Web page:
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Meals you should not miss in the Czech Republic – Part I

 
photo:  (czechtourism.cz)
 

Typical Czech specialties – what to explore in Czech cuisine.

 
 
The word has it that Czech cuisine is not particularly healthy from the point of view of a rational diet. Despite this, there are many specialties that will pleasantly surprise you - and they are worth trying. 
Let’s take it one by one:

Soup – the essential course
Soups are an inseparable part of Czech cuisine and are mostly made from vegetable or meat broths with various garnishes, sometimes thickened and served with bread as the main dish. 

  • Noodle soup with liver dumplings – one of the most popular soups traditionally served as a festive first course, for example at weddings.
  • Kulajda – thick soup from mushrooms, potatoes and sour cream, served with cooked egg.
  • Garlic soup – soup of a very distinctive taste, always served with bread croutons. It is especially popular among those who have partied through the night.

Main course
Main courses are usually meat-based meals. They often consist of a sauce prepared from cream, which is usually very thick and nourishing. The traditional side dishes are Czech dumplings (bread dumplings, leavened dumplings or potato dumplings) and, of course, any variety of potatoes.

  • Roast sirloin with cream sauce– one of the favourite Czech meals and a symbol of Czech cuisine. Roast beef (sirloin) larded with bacon and topped with a cream sauce prepared from root vegetables. It is served with bread dumplings. It is a regular component of festive menus.
  • Pork roast with dumplings and sauerkraut (known as “vepřo-knedlo-zelo”) – considered to be the Czech national meal. Roast pork meat with stewed red or white sauerkraut and dumplings.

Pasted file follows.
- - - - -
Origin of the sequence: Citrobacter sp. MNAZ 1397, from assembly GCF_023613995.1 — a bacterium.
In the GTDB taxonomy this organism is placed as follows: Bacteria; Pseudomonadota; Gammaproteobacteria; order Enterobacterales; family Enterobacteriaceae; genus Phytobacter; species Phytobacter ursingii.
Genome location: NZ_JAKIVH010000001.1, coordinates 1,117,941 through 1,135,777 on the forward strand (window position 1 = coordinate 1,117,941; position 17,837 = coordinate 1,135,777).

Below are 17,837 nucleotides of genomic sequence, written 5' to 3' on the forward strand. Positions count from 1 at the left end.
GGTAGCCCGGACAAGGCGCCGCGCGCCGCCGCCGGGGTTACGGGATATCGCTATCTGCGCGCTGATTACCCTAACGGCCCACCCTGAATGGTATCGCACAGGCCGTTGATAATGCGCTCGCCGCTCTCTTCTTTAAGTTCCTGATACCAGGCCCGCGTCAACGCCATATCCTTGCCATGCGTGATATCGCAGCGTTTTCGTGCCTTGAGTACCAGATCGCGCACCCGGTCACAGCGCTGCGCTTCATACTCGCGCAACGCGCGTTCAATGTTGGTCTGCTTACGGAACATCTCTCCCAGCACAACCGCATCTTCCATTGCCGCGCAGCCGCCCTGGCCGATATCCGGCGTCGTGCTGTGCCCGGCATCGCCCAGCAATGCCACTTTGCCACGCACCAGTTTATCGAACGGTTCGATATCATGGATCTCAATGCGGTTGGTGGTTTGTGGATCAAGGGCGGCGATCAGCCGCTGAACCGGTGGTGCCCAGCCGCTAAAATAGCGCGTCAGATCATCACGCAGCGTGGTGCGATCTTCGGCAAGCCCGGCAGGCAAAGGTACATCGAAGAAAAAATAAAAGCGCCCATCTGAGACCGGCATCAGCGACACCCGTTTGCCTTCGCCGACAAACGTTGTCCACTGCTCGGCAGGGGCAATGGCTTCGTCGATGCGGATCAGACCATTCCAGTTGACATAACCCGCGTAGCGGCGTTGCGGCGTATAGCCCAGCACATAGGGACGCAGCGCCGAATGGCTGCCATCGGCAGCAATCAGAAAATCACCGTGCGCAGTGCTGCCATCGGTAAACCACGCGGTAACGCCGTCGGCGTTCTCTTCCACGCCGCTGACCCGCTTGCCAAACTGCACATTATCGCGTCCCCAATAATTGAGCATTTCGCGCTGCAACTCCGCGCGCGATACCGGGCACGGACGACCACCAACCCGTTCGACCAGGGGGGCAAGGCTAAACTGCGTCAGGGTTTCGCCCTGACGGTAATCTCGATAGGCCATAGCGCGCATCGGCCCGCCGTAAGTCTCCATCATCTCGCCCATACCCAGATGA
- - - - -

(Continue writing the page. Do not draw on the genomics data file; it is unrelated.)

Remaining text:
• Fried schnitzel– a slice of triple-breaded (flour, egg, breadcrumbs) pork, veal or chicken meat, served with mashed potatoes or potato salad. Even though it is not a traditional Czech meal, it has always been always extremely popular and eaten very often.
  • Goulash– originally a Hungarian meal that became established in the Czech Republic and belongs to the most popular dishes in restaurants and pubs. It is served with bread or dumplings.
  • Roast duck or goose – is a well known Czech speciality served with sauerkraut and dumplings. The duck or the goose is glazed with honey to give it a golden colour when done. It is often prepared for festive occasions. 
  • Potato pancake – thin fried pancakes from dough made of finely grated fresh potatoes. They are served warm, either as a side dish with meat, or as a full meal. They are often on the menus in fast-food restaurants.
  • Fried cheese – a Czech specialty, popular especially among children. It is prepared from a slice of triple-breaded (flour, egg, breadcrumbs) cheese and fried. It is served with mashed potatoes or French fries and Tatar sauce. It is one of the cheaper meals in restaurants.

For other Czech specialties that you might like to try and a list of restaurants where they are prepared, click here.

Beer and wine with a variety of bar snacks form another inseparable part of Czech cuisine. They are a usual part of the menu in Czech restaurants. You can find more detailed information about this in the next part of the text “Meals you should not miss in the Czech Republic”. In addition, you will also get to know the most popular sweet meals in Bohemia and Moravia.
 
Author: Romana Kuncová
 
Added: 23.01.2011
 
 
 

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